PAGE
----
Meanwhile, in a medium-sized bowl combine the egg yolks, remaining sugar, salt, and cornstarch and whisk until thickened and smooth.
When the milk boils, temper the egg mixture in the bowl by adding a little of the boiling milk to it and whisking to combine. Continue doing so until the egg mixture is warmed and then pour it into the pot on the stove, whisking as you do so.
Bring the mixture to a boil slowly, whisking constantly, over medium heat. Once thickened, whisk briefly, about 30 seconds, and remove from the heat.
Add the butter and vanilla and stir until well combined.
Transfer the pastry cream into a medium bowl and cover the top with plastic wrap. Refrigerate until firm.
Fry the Doughnuts
Place a large pot filled with at least 2 inches of oil and fitted with a candy thermometer, on the stovetop over medium-high heat and heat until the thermometer registers 350 F.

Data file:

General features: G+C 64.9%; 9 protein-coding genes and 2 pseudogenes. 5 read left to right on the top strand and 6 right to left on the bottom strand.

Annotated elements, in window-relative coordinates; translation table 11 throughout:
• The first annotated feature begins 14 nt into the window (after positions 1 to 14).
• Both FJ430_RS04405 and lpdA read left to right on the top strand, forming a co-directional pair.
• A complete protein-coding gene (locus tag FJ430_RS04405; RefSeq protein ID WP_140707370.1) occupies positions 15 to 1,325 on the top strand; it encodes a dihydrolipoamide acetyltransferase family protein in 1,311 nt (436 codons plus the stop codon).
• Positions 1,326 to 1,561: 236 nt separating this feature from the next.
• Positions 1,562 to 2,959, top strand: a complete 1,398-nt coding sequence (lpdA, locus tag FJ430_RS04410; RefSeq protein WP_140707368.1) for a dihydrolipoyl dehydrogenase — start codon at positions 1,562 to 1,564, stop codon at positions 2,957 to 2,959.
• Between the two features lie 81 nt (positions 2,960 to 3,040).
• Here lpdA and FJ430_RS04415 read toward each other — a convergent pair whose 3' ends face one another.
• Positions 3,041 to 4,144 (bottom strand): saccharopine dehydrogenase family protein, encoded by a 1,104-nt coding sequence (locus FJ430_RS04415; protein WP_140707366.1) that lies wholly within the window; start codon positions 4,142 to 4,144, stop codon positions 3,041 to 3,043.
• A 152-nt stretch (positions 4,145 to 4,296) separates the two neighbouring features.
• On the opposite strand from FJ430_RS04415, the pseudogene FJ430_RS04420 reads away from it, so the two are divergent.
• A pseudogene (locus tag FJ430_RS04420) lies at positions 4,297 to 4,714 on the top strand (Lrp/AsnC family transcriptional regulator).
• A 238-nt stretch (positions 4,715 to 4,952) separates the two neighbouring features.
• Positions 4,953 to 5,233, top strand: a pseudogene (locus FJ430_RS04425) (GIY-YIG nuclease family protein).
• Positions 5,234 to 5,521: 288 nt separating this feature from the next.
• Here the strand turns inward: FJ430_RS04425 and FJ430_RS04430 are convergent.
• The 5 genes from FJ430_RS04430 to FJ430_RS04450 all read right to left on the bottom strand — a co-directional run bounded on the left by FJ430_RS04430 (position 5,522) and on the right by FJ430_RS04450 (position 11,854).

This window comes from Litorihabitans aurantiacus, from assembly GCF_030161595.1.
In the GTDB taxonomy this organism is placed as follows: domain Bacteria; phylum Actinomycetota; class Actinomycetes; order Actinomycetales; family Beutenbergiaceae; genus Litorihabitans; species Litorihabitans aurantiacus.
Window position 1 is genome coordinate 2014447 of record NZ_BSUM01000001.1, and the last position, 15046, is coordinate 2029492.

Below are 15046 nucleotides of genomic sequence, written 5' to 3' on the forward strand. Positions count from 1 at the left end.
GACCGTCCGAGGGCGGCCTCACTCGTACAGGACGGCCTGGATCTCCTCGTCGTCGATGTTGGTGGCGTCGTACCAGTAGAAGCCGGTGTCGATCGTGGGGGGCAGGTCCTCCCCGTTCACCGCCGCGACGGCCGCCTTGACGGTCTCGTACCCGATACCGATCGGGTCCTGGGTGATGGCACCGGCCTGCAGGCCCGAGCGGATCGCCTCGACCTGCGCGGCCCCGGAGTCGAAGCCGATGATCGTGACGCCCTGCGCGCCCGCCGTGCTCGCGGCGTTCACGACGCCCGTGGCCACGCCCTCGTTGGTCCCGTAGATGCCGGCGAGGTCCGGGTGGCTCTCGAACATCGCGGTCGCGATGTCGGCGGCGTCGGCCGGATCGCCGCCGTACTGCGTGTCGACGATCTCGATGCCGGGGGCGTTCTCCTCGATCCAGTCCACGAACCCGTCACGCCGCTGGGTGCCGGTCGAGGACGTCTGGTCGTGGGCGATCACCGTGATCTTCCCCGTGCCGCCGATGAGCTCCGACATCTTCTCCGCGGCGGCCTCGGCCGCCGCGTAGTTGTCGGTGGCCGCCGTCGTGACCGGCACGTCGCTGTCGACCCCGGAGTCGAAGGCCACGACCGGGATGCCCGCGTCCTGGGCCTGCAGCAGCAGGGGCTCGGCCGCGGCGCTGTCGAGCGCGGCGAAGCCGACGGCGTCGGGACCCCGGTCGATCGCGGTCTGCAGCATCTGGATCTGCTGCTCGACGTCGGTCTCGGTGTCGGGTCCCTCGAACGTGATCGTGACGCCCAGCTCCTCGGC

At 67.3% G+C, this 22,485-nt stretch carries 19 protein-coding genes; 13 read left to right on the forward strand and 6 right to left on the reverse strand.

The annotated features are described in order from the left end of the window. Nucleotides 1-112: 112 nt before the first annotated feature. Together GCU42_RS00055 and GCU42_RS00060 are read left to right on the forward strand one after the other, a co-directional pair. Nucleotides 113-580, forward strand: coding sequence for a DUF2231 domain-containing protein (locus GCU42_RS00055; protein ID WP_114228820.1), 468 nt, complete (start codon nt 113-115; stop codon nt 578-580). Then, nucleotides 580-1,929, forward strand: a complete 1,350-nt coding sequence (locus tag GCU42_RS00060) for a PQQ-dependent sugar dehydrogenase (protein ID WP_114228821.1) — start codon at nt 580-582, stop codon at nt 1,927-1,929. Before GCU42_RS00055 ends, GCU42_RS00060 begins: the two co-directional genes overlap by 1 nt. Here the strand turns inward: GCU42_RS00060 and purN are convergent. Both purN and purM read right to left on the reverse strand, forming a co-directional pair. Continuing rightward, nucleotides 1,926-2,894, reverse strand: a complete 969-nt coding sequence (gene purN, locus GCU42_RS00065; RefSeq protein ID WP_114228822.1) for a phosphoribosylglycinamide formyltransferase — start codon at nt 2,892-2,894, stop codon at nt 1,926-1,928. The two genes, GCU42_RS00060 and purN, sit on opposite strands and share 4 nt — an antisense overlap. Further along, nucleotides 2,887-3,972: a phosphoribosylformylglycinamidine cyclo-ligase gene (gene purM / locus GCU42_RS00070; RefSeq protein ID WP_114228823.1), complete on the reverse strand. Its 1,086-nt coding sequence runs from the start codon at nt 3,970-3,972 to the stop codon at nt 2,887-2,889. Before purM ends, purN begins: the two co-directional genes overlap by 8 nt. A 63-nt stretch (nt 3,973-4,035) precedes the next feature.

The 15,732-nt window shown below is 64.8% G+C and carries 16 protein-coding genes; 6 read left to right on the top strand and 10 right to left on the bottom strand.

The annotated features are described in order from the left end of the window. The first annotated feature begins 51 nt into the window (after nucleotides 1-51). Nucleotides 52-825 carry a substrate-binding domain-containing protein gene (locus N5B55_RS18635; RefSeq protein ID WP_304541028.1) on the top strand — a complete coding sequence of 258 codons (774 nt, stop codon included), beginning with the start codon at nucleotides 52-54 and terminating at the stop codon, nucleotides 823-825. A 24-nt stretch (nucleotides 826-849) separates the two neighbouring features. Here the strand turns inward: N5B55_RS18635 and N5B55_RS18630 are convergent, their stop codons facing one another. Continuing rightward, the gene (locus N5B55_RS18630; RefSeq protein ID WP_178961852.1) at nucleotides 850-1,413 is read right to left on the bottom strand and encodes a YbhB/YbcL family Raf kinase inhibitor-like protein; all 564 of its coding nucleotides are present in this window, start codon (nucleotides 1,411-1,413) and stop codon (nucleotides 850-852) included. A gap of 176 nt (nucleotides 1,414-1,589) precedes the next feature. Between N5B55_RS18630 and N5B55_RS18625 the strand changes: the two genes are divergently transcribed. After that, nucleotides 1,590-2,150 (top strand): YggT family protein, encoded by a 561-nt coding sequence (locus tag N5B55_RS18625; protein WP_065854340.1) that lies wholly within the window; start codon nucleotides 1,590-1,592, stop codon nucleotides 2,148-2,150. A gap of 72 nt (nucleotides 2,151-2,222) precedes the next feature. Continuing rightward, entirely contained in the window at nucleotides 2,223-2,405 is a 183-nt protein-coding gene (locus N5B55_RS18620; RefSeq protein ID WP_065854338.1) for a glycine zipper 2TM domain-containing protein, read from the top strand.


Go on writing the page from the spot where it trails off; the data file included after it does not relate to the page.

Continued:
Once the oil is at temperature, carefully transfer a doughnut to the oil and fry for about 1 1/2 minutes per side, using wooden chopsticks or any two thin utensils, to gently flip the doughnuts over after one side has browned.
When both sides are nicely browned, using a slotted spoon, carefully remove it and place it on a cooling rack lined with newspaper.
Continue to fry the doughnuts in this manner, frying as few or as many as you are comfortable. Let them come to room temperature before filling.
Make the Glaze and Assemble the Doughnuts
Combine all of the glaze ingredients in a small shallow bowl and whisk until smooth.
Once the doughnuts are at room temperature, make a hole on the side of each doughnut with a chopstick or similarly sized pointy utensil.